Having spent three seasons preparing to win on a regular basis notwithstanding the six triumphs since 1981, McLaren at last had everything in place to sweep the board. It may have been slightly late joining the turbo generation, but the preparation for it had been typically thorough and from now on the team was ready to stamp an indelible mark on the 1980s.
By the start of 1984 everything that had been learned from the interim MP4/1E had been incorporated into the design of the new MP4/2, which John Barnard believed was far more integrated. The team had a much better understanding of the 80-degree one million Deutschmark TAG V6 and it was now producing an extra 50bhp compared to the previous season. Everything was neatly packaged, in one of the first truly homogenous F1 designs of the era, and after strenuous testing the MP4/2 was ready to catapult the team into the front rank.
The new car shared much in common with the outgoing MP4/1 E, but the monocoque was redesigned to accommodate the shorter engine and the larger, 220-litre fuel cell that it required. The curve of the sidepods changed too, as the turbochargers were positioned as far forward as possible so that the pods could curve in at the rear to maximise the coke bottle and enclose the engine and gearbox in the most aerodynamically efficient way.
Remarkably, McLaren would dominate the season using just three cars: MP4/2-1 for Niki Lauda, MP4/2-2 for Alain Prost, and a T-car numbered MP4/3. Lauda, indeed, used just that one car throughout the entire 16-race season, the odd knock never severe enough to compromise the strength of the Hercules-built CFC monocoque.
Prost’s return was a major coup, giving the team a tremendously strong driving partnership. The Frenchman was now a seasoned Grand Prix winner, and he had a point to prove after being fired by Renault when the French manufacturers World Championship challenge collapsed in the South African denouement the previous year.
It quickly become apparent that in the MP4/2 Prost and Lauda had the tool to dominate the 1984 season from start to finish. With two World Championships under his belt, Lauda as the incumbent star insisted that he would do the majority of the testing and development of the car. However, as the season progressed there was no escaping the fact that the younger Prost was the faster driver. This was particularly so in qualifying, but over the course of the season 'The Professor' was also to win seven races to Lauda's five.
If the car had any weakness it was in the areas of braking and the gearbox. The team was still relying on a transmission unit designed for the less powerful Cosworth era. As for the brakes, it was still experimenting with CFC components whose performance under stress remained a major limiting factor. Different forms and shapes of cooling ducts were developed and tested but as the season progressed all that really emerged was that on circuits demanding frequent heavy braking the time between one application and the next was insufficient to allow for cooling.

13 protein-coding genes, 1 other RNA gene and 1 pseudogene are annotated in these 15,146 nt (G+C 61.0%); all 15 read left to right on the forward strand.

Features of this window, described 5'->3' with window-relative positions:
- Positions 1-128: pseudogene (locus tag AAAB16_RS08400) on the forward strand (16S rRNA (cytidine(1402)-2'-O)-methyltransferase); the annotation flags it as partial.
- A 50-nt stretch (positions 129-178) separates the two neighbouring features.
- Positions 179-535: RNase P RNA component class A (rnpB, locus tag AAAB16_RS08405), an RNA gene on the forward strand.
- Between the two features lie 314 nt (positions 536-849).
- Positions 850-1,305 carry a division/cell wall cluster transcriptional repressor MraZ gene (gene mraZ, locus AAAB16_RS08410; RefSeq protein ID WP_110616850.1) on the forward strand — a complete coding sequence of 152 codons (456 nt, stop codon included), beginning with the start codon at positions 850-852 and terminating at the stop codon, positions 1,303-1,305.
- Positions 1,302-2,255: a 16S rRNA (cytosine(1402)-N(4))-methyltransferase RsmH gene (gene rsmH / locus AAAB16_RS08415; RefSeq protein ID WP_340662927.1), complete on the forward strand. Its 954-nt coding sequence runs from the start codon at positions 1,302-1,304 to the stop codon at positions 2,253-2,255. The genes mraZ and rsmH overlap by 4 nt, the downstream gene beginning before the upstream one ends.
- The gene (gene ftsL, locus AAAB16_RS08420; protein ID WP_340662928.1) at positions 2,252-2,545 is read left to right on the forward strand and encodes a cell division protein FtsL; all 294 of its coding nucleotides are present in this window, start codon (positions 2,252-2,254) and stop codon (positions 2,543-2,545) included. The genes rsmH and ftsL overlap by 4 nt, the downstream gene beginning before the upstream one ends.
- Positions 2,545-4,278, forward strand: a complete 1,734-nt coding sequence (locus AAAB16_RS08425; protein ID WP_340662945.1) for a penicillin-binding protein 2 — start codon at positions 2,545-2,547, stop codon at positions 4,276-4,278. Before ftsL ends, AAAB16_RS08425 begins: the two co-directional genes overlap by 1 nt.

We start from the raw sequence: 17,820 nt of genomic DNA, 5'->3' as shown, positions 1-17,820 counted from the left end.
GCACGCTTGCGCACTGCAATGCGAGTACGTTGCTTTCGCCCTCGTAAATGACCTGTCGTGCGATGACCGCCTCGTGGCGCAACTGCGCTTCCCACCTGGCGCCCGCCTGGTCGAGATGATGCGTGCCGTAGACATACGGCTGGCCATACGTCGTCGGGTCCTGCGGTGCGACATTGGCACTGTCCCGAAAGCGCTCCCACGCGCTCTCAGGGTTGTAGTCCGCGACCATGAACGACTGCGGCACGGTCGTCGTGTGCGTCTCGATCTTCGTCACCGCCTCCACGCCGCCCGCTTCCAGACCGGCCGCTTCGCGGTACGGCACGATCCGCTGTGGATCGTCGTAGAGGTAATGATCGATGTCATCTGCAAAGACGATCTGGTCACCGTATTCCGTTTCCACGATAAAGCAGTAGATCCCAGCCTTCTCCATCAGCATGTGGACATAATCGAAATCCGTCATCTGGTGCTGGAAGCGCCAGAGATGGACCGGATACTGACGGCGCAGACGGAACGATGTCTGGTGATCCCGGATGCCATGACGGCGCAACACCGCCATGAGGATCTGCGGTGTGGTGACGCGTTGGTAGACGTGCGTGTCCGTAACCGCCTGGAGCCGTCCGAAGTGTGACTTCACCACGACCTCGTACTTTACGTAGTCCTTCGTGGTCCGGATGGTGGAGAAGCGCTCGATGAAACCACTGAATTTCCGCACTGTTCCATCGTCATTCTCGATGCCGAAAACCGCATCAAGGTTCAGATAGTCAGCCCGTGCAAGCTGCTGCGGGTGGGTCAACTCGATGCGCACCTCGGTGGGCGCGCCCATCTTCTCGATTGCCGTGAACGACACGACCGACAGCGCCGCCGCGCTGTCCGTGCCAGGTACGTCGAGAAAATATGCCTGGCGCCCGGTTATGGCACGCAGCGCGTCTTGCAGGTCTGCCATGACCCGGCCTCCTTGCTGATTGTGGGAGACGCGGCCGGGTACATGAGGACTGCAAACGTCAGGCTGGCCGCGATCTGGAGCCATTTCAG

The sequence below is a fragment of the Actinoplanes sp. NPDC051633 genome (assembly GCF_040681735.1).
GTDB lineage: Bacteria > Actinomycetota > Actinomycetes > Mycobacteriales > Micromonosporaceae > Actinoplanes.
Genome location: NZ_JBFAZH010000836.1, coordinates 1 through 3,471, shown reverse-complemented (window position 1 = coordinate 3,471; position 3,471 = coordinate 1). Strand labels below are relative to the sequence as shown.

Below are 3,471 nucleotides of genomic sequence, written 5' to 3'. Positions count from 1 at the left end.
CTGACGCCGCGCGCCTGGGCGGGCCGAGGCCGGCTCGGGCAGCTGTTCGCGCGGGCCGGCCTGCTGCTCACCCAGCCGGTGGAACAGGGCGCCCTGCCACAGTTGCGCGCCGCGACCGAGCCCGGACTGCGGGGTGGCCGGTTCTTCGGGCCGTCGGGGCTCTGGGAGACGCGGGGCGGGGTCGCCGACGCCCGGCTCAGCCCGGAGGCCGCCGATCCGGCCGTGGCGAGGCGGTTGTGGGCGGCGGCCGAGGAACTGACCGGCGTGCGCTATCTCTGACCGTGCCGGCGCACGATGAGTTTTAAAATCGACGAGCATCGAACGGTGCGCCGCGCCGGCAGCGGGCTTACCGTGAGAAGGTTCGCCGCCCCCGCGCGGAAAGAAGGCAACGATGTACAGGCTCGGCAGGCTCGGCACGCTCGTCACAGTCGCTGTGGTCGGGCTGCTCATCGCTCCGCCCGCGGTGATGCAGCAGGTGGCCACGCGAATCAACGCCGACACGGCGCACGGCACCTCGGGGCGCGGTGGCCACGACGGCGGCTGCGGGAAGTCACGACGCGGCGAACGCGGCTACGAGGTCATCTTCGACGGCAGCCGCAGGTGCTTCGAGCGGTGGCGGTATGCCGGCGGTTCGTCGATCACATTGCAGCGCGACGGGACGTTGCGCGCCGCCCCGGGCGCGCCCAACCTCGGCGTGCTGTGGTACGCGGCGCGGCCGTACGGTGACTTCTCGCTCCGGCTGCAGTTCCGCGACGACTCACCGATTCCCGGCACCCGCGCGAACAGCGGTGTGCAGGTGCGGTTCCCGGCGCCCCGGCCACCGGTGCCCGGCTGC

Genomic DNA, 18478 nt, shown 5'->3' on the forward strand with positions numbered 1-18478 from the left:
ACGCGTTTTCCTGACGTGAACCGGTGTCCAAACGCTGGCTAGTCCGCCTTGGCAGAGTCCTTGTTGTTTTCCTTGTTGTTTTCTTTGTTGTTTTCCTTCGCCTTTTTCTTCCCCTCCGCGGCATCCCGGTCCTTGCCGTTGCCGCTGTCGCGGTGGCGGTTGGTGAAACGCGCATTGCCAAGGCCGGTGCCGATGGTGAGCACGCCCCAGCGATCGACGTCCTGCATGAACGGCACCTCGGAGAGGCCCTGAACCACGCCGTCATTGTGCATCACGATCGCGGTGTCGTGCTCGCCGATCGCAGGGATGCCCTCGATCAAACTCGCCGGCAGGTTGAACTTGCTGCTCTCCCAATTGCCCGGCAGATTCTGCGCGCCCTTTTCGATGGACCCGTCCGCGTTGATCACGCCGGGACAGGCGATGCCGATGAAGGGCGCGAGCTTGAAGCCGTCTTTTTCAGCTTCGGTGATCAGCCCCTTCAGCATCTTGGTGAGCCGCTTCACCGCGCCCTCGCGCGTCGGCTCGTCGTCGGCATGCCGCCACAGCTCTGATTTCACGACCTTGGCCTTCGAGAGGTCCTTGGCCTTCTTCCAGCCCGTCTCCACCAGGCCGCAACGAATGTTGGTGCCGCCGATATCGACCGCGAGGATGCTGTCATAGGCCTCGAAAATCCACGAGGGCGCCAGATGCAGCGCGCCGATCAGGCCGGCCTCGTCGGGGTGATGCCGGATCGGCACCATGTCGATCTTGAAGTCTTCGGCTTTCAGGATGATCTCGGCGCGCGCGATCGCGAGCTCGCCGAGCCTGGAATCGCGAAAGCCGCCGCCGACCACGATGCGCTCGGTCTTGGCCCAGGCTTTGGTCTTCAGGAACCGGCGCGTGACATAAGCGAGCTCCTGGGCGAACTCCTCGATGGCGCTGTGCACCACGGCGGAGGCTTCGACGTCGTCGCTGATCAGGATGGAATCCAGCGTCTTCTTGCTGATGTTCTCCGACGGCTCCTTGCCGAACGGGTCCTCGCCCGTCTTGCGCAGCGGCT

On the plus side, the performance of the new engine completely vindicated Ron Dennis’s decision to commission Porsche. BMW had also been considered, but the need for bracing struts for its turbocharged four cylinder engine was incompatible with Barnard’s intended rear-end design and he was similarly unhappy with the compromises which would have been required by the adoption of Renault’s own V6. With the TAG engine he could dictate from the outset where key components were located, thus harmonising the installation in a manner not seen since Colin Chapman first worked with Cosworth to install the DFV in the Lotus 49.
McLaren’s wind tunnel expertise was also key. Barnard told Motor Sport readers in 2005: “I think we were well ahead of the other teams in terms of... the way we could anchor and move [our scale models]. So we had faith in our aero numbers. The combination of rear wing, winglets and diffuser worked tremendously on the MP4/2.” By generating plenty of rear-end grip in this way, the car inspired great confidence in both drivers.
“We knew from that first test that we had a strong car,” Barnard said, but he admitted that he was frustrated with the new rule changes, calling the period of this highly successful car’s gestation, “One of my most annoying times in F1”. In particular he felt that the switch to flat-bottomed cars effectively robbed the team of up to 50 per cent of the engine’s potential, nullifying much of the advantage it should have brought at a time when no other team had gone quite so far as to have a whole new engine built to suit the regulations then in force.
Even compromised in this way, however, the MP4/2 was to give McLaren those 12 wins from the 16 races, lead Lauda to his third Drivers’ World Championship, and massacre the opposition in winning the Constructors’ Cup by an incredible 86 points. True, a loose front wheel cost Prost the win at Dijon, Porsche still had some work to do on its engine, and the brake-cooling issue still needed to be resolved, while one can only imagine Prost’s frustration at winning more races but losing out to Lauda by half a point. But in every other regard the MP4/2 provided McLaren with a near-perfect season, and even/one else on the grid with a warning shot that no-one could ignore.